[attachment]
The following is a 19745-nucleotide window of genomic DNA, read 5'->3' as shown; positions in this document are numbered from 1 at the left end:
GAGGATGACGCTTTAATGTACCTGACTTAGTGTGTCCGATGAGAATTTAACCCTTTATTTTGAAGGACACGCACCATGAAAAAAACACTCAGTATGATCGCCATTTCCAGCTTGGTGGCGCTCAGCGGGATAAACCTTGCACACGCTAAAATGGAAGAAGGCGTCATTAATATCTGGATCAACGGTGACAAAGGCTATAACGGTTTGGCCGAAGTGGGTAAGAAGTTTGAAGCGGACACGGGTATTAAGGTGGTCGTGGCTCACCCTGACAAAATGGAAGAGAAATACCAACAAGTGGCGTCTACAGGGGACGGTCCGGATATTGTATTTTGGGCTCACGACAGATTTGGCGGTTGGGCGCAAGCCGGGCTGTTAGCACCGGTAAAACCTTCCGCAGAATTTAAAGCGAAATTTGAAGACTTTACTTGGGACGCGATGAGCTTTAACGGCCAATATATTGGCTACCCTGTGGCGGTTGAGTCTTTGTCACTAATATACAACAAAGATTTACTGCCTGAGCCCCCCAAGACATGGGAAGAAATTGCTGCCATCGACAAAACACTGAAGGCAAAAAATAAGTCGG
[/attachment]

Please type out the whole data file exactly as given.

The following is a 19745-nucleotide window of genomic DNA, read 5'->3' as shown; positions in this document are numbered from 1 at the left end:
GAGGATGACGCTTTAATGTACCTGACTTAGTGTGTCCGATGAGAATTTAACCCTTTATTTTGAAGGACACGCACCATGAAAAAAACACTCAGTATGATCGCCATTTCCAGCTTGGTGGCGCTCAGCGGGATAAACCTTGCACACGCTAAAATGGAAGAAGGCGTCATTAATATCTGGATCAACGGTGACAAAGGCTATAACGGTTTGGCCGAAGTGGGTAAGAAGTTTGAAGCGGACACGGGTATTAAGGTGGTCGTGGCTCACCCTGACAAAATGGAAGAGAAATACCAACAAGTGGCGTCTACAGGGGACGGTCCGGATATTGTATTTTGGGCTCACGACAGATTTGGCGGTTGGGCGCAAGCCGGGCTGTTAGCACCGGTAAAACCTTCCGCAGAATTTAAAGCGAAATTTGAAGACTTTACTTGGGACGCGATGAGCTTTAACGGCCAATATATTGGCTACCCTGTGGCGGTTGAGTCTTTGTCACTAATATACAACAAAGATTTACTGCCTGAGCCCCCCAAGACATGGGAAGAAATTGCTGCCATCGACAAAACACTGAAGGCAAAAAATAAGTCGG